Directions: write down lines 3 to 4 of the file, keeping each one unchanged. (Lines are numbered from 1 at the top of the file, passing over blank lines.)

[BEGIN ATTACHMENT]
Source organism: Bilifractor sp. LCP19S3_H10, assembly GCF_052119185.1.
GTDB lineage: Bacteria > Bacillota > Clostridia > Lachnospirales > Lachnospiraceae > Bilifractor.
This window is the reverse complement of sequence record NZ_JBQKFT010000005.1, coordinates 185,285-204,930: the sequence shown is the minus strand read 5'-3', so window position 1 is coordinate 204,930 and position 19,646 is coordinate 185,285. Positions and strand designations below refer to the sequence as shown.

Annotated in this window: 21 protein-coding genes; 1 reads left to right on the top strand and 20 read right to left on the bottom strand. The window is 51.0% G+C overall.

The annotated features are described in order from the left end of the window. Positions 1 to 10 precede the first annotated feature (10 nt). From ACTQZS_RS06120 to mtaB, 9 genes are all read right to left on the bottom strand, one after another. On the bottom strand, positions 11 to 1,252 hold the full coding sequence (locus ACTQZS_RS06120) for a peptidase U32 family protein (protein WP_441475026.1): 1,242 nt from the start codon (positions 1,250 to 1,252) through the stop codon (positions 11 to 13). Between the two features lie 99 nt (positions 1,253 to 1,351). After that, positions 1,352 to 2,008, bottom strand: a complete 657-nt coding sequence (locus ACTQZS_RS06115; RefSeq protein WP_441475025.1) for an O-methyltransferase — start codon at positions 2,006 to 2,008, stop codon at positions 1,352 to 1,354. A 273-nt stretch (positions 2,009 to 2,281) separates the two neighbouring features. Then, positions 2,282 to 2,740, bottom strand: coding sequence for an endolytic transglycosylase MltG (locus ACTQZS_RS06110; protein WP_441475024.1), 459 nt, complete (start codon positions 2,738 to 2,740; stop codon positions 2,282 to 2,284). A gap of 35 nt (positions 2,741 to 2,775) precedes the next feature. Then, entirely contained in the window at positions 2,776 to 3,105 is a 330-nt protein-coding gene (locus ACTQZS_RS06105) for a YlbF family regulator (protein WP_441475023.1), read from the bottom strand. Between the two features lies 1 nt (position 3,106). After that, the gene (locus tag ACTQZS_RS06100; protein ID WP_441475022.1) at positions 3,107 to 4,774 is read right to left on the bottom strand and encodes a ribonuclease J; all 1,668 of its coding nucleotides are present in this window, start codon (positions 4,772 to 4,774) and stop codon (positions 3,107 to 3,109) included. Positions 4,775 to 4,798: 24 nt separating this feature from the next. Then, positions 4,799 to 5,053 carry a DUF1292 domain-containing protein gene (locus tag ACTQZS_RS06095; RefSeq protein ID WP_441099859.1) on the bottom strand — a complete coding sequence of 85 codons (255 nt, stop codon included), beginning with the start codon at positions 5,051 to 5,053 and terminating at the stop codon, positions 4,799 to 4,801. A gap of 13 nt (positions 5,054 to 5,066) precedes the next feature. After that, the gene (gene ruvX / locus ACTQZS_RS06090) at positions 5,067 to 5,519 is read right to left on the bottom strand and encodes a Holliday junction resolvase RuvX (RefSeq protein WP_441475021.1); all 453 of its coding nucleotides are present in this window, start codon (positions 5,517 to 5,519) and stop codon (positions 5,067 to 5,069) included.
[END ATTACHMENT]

This window is the reverse complement of sequence record NZ_JBQKFT010000005.1, coordinates 185,285-204,930: the sequence shown is the minus strand read 5'-3', so window position 1 is coordinate 204,930 and position 19,646 is coordinate 185,285. Positions and strand designations below refer to the sequence as shown.

Annotated in this window: 21 protein-coding genes; 1 reads left to right on the top strand and 20 read right to left on the bottom strand. The window is 51.0% G+C overall.